“You really are very efficient and shrewd,” said the king, “so you can go and carry on working for my fisherfolk there. They will need someone to cook for them.”

And it all would have ended there if the over-competitive fisherman hadn’t been quite so shrewd (as the king had so accurately perceived).

The rich fisherman could see that he was facing a menial role as a lowly servant in the palace. Although he was relieved not to be sent into the burning heat of exile he did keenly realize that he had very little to lose at this point.

“I’ve just spent my adult career working for you despite the fact that you have been entirely absent and despite your inane request for fish,” blurted the fisherman.
The king seemed momentarily taken aback.
“I am not going to carry on being your lacky in your palace, serving fools who have been unable to fish effectively. So I utterly refuse to play your game.”

The king nodded, smiled to himself. As if unsurprised. As if nothing could surprise him. As if he knew the future. 

And then he said, “I’m afraid you have no choice. You put the 'tit' into 'competitive'. Even now my army is coming to take you to your place. No value judgement intended, you understand.”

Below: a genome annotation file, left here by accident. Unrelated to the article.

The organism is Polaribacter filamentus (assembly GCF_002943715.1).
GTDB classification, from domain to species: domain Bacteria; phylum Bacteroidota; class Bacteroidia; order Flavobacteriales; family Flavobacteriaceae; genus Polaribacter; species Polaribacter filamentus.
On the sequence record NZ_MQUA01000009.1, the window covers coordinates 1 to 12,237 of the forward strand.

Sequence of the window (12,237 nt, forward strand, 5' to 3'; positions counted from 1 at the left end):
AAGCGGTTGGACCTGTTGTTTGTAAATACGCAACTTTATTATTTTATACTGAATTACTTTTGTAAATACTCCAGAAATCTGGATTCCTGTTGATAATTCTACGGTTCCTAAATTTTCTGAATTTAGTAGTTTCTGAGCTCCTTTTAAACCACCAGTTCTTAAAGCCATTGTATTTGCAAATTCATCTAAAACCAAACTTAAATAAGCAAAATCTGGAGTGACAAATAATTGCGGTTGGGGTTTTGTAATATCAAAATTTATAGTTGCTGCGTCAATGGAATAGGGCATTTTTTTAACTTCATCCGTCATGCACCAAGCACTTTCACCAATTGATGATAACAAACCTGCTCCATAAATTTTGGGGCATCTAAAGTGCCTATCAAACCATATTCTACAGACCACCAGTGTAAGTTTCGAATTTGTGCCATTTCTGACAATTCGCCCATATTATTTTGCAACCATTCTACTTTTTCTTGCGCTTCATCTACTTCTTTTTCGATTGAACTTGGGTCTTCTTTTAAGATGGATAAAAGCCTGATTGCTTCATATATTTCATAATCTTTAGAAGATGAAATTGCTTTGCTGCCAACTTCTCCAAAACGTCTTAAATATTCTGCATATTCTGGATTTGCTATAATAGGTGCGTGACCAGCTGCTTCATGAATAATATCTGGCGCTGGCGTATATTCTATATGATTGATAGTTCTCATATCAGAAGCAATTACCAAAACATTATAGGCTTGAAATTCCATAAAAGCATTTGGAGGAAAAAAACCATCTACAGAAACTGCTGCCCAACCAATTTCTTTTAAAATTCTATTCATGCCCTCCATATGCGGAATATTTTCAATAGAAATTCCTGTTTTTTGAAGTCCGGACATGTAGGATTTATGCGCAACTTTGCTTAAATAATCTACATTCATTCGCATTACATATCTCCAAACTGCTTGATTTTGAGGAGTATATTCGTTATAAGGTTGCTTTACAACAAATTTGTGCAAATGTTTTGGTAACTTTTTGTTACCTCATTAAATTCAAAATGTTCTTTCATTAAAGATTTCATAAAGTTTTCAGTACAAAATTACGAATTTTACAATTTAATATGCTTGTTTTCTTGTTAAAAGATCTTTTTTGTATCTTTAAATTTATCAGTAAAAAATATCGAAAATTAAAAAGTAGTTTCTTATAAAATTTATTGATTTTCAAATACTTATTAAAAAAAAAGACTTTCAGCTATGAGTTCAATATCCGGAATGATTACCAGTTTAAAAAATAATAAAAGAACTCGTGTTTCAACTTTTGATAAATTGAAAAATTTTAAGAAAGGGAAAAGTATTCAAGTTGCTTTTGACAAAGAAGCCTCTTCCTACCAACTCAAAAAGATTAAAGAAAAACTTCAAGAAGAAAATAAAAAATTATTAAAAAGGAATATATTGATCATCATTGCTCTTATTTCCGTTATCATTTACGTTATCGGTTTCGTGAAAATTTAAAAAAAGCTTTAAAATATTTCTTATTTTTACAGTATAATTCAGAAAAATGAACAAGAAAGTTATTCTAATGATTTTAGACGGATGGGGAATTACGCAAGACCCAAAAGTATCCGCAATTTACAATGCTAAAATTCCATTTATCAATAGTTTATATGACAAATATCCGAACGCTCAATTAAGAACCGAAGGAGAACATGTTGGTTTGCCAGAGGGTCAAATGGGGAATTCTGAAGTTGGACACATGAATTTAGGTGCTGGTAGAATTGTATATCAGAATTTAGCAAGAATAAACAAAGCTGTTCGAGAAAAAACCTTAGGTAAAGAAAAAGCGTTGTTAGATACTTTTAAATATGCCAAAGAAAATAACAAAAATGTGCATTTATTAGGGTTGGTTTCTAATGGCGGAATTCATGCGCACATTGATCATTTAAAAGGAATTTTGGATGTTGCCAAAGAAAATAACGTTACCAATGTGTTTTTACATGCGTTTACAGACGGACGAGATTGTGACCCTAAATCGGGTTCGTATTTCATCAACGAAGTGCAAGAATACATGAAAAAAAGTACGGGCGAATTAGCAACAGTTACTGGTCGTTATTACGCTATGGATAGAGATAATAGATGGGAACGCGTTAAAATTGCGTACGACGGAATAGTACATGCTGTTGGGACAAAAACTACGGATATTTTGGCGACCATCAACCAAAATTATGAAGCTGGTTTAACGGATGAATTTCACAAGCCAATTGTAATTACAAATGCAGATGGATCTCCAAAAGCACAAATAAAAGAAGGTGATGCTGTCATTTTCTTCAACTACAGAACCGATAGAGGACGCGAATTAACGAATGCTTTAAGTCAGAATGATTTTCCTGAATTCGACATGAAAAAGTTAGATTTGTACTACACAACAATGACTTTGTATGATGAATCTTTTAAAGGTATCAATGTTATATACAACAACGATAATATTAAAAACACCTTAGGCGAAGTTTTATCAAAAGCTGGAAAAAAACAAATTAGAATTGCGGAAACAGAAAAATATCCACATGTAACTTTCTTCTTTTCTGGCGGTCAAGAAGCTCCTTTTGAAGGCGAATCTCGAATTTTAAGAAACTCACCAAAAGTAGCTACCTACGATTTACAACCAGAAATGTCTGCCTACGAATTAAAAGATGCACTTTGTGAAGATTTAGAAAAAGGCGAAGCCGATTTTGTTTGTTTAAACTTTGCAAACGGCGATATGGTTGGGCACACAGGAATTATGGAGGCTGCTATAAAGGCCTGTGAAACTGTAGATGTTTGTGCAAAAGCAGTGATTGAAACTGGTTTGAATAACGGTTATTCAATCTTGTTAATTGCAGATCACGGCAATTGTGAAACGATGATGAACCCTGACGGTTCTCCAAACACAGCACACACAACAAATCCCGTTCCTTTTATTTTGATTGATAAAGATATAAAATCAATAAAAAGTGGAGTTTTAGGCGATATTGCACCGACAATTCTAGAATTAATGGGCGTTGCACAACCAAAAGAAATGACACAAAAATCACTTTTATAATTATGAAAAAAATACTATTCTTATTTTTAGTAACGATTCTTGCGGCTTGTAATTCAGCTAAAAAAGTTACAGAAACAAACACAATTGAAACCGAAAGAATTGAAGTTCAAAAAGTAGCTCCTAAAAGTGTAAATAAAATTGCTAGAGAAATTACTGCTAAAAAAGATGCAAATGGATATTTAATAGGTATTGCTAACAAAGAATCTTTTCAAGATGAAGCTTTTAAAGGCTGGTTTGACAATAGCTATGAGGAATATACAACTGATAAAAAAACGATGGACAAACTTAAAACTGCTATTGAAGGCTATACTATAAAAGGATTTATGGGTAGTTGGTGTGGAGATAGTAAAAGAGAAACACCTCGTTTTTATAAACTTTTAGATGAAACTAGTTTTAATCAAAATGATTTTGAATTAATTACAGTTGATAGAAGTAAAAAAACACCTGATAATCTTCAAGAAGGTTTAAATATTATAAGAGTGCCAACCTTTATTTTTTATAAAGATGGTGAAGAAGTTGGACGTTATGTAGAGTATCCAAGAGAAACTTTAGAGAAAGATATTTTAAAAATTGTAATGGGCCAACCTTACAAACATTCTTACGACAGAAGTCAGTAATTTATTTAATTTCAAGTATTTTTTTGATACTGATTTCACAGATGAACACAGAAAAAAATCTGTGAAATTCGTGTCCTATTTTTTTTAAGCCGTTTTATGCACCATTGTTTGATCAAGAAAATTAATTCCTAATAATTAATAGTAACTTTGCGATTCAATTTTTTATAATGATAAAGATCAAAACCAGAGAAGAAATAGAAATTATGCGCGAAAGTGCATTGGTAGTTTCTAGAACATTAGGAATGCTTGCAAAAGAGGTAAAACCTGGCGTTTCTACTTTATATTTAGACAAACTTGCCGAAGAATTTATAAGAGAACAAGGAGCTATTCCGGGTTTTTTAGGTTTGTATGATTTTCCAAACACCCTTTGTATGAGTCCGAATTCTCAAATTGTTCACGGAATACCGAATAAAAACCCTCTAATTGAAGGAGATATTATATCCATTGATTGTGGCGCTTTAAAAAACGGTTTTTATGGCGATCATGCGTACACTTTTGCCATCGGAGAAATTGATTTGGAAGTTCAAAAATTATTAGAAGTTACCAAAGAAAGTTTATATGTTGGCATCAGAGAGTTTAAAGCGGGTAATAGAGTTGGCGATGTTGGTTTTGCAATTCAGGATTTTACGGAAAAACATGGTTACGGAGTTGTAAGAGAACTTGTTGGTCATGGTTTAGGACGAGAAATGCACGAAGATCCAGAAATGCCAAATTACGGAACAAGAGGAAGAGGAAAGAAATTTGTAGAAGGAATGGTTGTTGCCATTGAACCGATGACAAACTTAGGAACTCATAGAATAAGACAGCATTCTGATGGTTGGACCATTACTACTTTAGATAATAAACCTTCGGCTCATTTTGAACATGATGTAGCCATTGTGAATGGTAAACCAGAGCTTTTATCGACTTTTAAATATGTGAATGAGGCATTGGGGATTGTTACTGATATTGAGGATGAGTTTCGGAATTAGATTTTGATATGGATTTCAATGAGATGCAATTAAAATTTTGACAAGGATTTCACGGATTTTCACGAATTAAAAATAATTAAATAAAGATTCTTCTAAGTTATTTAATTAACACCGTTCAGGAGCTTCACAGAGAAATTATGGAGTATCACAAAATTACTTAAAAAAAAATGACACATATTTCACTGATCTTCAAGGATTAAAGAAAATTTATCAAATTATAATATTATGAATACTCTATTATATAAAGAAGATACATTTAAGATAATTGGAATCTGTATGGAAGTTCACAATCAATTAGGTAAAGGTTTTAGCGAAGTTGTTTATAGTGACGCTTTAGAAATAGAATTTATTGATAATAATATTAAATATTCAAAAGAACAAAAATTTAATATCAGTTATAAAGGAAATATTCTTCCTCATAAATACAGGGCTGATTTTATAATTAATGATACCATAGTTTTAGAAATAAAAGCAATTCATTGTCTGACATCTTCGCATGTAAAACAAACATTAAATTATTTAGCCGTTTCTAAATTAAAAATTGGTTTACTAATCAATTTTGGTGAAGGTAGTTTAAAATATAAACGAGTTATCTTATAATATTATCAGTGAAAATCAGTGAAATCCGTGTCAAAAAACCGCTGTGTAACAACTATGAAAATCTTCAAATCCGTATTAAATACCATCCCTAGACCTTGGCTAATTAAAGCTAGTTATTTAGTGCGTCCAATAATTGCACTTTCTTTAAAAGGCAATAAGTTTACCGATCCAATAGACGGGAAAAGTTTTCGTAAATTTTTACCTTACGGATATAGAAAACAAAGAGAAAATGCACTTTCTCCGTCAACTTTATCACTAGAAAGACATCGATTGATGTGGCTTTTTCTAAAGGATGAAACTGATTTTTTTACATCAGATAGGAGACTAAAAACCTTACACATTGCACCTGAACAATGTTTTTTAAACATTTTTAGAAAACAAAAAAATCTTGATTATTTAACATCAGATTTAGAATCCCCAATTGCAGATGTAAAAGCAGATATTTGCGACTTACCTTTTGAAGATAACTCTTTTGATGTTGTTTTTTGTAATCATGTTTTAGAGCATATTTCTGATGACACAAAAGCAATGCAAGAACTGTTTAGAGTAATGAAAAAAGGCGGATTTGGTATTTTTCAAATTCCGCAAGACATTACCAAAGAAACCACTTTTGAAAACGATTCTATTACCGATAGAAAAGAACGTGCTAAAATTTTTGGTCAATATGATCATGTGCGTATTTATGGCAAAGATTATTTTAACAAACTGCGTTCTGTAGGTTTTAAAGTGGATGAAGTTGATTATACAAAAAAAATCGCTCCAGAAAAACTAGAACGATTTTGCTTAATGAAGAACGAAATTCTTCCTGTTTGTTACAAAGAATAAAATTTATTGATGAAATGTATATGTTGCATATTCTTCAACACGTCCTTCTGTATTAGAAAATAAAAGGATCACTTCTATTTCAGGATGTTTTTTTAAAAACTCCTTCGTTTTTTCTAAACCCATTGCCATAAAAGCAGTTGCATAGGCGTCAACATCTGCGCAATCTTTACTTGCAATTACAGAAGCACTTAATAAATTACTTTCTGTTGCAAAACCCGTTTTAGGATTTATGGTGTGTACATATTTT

It was too much for the fisherman. Reaching towards his survival belt he unclipped a spare grenade and rolled it towards the king. The grenade landed at the king’s feet. He paused to look down and then smiled.

“But that’s not a fish,” he said (momentarily confused).
“You’re damned right,” replied the fisherman, turning and running away as fast as a ridiculous thought.

The inevitable explosion blasted the kind king into a thousand and one bloody pieces.
A few of the pieces landed in the lake where hungry, confused fish devoured them and then returned to the freedom of the water.

It was, some may say, ironic that the fish should win out in the end. Others may say it was meaningless, without rhyme or reason.

But I’m simply trying to tell you what happened. The over-competitive fisherman won, along with the fish and the trees of the hungry, watching woods which swayed and clapped their hands in a mad Westerly wind.

No comments:

Post a Comment